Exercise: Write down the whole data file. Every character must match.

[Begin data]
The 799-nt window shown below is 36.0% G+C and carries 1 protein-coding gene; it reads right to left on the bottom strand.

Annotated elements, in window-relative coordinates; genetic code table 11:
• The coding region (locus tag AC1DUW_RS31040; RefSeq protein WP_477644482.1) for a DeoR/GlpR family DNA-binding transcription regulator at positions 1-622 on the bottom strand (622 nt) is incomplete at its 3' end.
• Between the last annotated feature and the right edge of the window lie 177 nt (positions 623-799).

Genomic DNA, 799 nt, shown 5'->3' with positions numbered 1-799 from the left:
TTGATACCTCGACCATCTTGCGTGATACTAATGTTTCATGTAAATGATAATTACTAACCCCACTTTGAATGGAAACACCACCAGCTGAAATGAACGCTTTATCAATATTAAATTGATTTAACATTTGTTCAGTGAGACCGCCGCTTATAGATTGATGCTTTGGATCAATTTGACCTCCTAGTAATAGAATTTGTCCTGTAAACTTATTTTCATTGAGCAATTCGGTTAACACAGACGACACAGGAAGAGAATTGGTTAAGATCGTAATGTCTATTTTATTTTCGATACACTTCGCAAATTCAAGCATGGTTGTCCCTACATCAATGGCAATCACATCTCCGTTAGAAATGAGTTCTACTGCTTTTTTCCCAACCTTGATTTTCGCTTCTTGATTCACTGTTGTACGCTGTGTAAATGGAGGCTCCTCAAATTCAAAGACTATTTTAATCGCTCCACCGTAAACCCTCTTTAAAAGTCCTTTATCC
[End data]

The 799-nt window shown below is 36.0% G+C and carries 1 protein-coding gene; it reads right to left on the bottom strand.

Annotated elements, in window-relative coordinates; genetic code table 11:
• The coding region (locus tag AC1DUW_RS31040; RefSeq protein WP_477644482.1) for a DeoR/GlpR family DNA-binding transcription regulator at positions 1-622 on the bottom strand (622 nt) is incomplete at its 3' end.
• Between the last annotated feature and the right edge of the window lie 177 nt (positions 623-799).

Genomic DNA, 799 nt, shown 5'->3' with positions numbered 1-799 from the left:
TTGATACCTCGACCATCTTGCGTGATACTAATGTTTCATGTAAATGATAATTACTAACCCCACTTTGAATGGAAACACCACCAGCTGAAATGAACGCTTTATCAATATTAAATTGATTTAACATTTGTTCAGTGAGACCGCCGCTTATAGATTGATGCTTTGGATCAATTTGACCTCCTAGTAATAGAATTTGTCCTGTAAACTTATTTTCATTGAGCAATTCGGTTAACACAGACGACACAGGAAGAGAATTGGTTAAGATCGTAATGTCTATTTTATTTTCGATACACTTCGCAAATTCAAGCATGGTTGTCCCTACATCAATGGCAATCACATCTCCGTTAGAAATGAGTTCTACTGCTTTTTTCCCAACCTTGATTTTCGCTTCTTGATTCACTGTTGTACGCTGTGTAAATGGAGGCTCCTCAAATTCAAAGACTATTTTAATCGCTCCACCGTAAACCCTCTTTAAAAGTCCTTTATCC